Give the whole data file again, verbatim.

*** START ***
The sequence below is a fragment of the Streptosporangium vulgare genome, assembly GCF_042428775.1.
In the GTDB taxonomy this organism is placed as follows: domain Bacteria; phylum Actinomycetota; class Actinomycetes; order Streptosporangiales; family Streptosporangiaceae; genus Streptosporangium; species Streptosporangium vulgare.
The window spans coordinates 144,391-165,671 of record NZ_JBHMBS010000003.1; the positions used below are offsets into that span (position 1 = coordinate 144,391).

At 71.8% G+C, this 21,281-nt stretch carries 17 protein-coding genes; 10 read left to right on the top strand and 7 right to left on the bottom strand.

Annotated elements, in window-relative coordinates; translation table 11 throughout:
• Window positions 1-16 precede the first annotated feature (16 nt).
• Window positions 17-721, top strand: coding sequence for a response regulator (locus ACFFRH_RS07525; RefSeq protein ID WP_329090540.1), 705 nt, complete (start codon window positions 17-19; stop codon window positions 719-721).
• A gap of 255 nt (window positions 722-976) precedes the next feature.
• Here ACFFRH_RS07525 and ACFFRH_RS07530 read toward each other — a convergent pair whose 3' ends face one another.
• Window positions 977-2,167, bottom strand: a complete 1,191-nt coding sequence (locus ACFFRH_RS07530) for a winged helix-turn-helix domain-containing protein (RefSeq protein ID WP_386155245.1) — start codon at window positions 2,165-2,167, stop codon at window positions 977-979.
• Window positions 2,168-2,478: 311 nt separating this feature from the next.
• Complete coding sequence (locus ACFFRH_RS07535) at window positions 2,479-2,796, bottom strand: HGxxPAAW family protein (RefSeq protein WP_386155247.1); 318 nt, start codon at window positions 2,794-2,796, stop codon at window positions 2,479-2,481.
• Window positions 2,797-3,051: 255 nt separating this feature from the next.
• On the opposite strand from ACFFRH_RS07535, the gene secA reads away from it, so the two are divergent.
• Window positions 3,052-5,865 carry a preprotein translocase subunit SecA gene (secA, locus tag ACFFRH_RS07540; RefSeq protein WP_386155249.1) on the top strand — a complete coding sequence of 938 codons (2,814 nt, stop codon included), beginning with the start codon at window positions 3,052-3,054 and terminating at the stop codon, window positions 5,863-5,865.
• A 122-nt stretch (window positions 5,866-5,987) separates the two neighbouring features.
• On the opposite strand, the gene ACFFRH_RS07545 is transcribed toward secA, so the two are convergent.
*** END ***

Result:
The sequence below is a fragment of the Streptosporangium vulgare genome, assembly GCF_042428775.1.
In the GTDB taxonomy this organism is placed as follows: domain Bacteria; phylum Actinomycetota; class Actinomycetes; order Streptosporangiales; family Streptosporangiaceae; genus Streptosporangium; species Streptosporangium vulgare.
The window spans coordinates 144,391-165,671 of record NZ_JBHMBS010000003.1; the positions used below are offsets into that span (position 1 = coordinate 144,391).

At 71.8% G+C, this 21,281-nt stretch carries 17 protein-coding genes; 10 read left to right on the top strand and 7 right to left on the bottom strand.

Annotated elements, in window-relative coordinates; translation table 11 throughout:
• Window positions 1-16 precede the first annotated feature (16 nt).
• Window positions 17-721, top strand: coding sequence for a response regulator (locus ACFFRH_RS07525; RefSeq protein ID WP_329090540.1), 705 nt, complete (start codon window positions 17-19; stop codon window positions 719-721).
• A gap of 255 nt (window positions 722-976) precedes the next feature.
• Here ACFFRH_RS07525 and ACFFRH_RS07530 read toward each other — a convergent pair whose 3' ends face one another.
• Window positions 977-2,167, bottom strand: a complete 1,191-nt coding sequence (locus ACFFRH_RS07530) for a winged helix-turn-helix domain-containing protein (RefSeq protein ID WP_386155245.1) — start codon at window positions 2,165-2,167, stop codon at window positions 977-979.
• Window positions 2,168-2,478: 311 nt separating this feature from the next.
• Complete coding sequence (locus ACFFRH_RS07535) at window positions 2,479-2,796, bottom strand: HGxxPAAW family protein (RefSeq protein WP_386155247.1); 318 nt, start codon at window positions 2,794-2,796, stop codon at window positions 2,479-2,481.
• Window positions 2,797-3,051: 255 nt separating this feature from the next.
• On the opposite strand from ACFFRH_RS07535, the gene secA reads away from it, so the two are divergent.
• Window positions 3,052-5,865 carry a preprotein translocase subunit SecA gene (secA, locus tag ACFFRH_RS07540; RefSeq protein WP_386155249.1) on the top strand — a complete coding sequence of 938 codons (2,814 nt, stop codon included), beginning with the start codon at window positions 3,052-3,054 and terminating at the stop codon, window positions 5,863-5,865.
• A 122-nt stretch (window positions 5,866-5,987) separates the two neighbouring features.
• On the opposite strand, the gene ACFFRH_RS07545 is transcribed toward secA, so the two are convergent.